Waterloo, Iowa (CNN) - At times off-message during her political career, Michele Bachmann demonstrated at the launch of her GOP presidential bid that she can be disciplined, especially with the media.
The Minnesota Congresswoman's staff and even Bachmann's husband resorted to sharp elbows-literally-to keep a CNN crew from gaining an interview. And the Minnesota media, who came to the event to cover one of their own, complained loudly they were shut out as Bachmann did a round of interviews with the Iowa press.
Kicking off her campaign in the northeawstern Iowa town of Waterloo where she was born, Bachmann's speech steered clear of the explosive rhetoric that has sometimes defined her political career. She sounded as if she had traded in her signature tea party tough talk for some Midwestern nice.
"Through all the rancor of the campaign let's remember that there are more things that unite us, not divide us as a nation," Bachmann told the crowd.
This was not the Bachmann who once questioned whether Barack Obama harbored "anti-American views" or ridiculed the national health care law with the one-liner: "Grandma isn't shovel ready."
Instead she let her Iowa upbringing do the talking.
"It's these Iowa roots and my faith in God that guide me today," Bachmann said.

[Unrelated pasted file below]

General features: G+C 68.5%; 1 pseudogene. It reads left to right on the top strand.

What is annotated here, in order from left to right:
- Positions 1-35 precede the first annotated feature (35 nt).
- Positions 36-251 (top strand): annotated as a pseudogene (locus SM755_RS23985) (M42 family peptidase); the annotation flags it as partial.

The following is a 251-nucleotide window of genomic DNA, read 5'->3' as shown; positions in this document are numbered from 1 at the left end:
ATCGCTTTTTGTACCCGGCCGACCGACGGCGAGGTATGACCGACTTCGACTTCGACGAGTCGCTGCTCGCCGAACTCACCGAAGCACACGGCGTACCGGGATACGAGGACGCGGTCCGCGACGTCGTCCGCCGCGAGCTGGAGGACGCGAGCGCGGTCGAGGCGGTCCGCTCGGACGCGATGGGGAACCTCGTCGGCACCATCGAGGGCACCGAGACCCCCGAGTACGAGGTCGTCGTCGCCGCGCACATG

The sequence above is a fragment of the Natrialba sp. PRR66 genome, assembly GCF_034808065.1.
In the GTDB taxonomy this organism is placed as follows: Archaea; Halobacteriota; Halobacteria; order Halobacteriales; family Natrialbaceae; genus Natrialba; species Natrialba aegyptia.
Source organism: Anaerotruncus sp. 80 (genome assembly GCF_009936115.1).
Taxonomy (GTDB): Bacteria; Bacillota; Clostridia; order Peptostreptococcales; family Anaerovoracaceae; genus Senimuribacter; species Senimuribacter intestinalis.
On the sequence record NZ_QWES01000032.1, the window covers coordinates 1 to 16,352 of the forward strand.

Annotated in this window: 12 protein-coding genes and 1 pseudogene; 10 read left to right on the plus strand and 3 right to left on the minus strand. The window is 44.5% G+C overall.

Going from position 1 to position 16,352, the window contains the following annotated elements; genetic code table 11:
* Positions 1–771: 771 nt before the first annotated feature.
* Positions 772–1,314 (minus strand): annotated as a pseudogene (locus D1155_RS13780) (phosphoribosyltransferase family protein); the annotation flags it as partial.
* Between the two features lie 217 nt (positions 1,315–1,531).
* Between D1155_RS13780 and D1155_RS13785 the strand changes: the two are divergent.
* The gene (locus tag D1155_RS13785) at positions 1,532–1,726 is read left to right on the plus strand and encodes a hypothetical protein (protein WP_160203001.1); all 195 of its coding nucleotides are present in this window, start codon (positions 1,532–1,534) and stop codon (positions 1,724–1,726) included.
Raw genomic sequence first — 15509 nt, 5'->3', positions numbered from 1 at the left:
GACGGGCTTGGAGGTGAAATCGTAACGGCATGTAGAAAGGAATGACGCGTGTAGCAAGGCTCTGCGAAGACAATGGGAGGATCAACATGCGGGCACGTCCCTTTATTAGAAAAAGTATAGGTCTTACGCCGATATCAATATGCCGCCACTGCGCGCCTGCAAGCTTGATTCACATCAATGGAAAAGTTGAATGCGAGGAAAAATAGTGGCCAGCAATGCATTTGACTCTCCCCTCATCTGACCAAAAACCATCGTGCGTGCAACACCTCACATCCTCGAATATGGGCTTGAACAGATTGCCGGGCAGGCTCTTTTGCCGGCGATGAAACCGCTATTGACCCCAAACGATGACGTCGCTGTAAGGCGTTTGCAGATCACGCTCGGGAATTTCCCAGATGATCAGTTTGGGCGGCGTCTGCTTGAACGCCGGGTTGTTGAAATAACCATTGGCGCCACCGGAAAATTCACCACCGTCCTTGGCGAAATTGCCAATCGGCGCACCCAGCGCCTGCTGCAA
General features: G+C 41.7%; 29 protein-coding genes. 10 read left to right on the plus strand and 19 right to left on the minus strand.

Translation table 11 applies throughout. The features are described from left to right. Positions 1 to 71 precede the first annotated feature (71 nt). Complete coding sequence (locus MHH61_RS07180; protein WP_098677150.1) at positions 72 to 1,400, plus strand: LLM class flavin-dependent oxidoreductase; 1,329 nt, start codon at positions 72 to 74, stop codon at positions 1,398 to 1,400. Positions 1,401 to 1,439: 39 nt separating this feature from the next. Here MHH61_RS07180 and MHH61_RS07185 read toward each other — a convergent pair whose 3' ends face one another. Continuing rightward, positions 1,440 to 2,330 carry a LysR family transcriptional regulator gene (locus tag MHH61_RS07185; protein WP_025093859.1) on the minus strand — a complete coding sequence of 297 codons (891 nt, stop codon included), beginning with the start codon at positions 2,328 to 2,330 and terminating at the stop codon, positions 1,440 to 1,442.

Buoyed by a stunning Des Moines Register poll that showed the conservative firebrand just one point behind GOP front-runner Mitt Romney in this crucial early voting state, Bachmann was careful to stay on message.
Her staff repeatedly blocked CNN's attempts to question the candidate after her speech. At one point, Bachmann's husband, Marcus let his elbow do the talking.
Instead, Bachmann did a round of interviews with the Iowa media. News crews from Minnesota objected that they were being shut out by their home town Congresswoman.
None of that seemed to bother the Iowans who waited for autographs and pictures. Several supporters told CNN they now see her as one of their own.
"I don't think the media really knows what who they're dealing with," said Bruce Munson, a Bachmann supporter. "You're gonna find out," he continued.
Despite Bachmann's new softer tone at the event, many of her fans don't mind it when the Congresswoman throws the occasional political elbow.
"I've never been political in my life but I'm coming out from under my rock and she's my gal," said Charlotte Niederhauser, another Bachmann supporter.
"I want her to beat Obama's butt," Niederhauser added.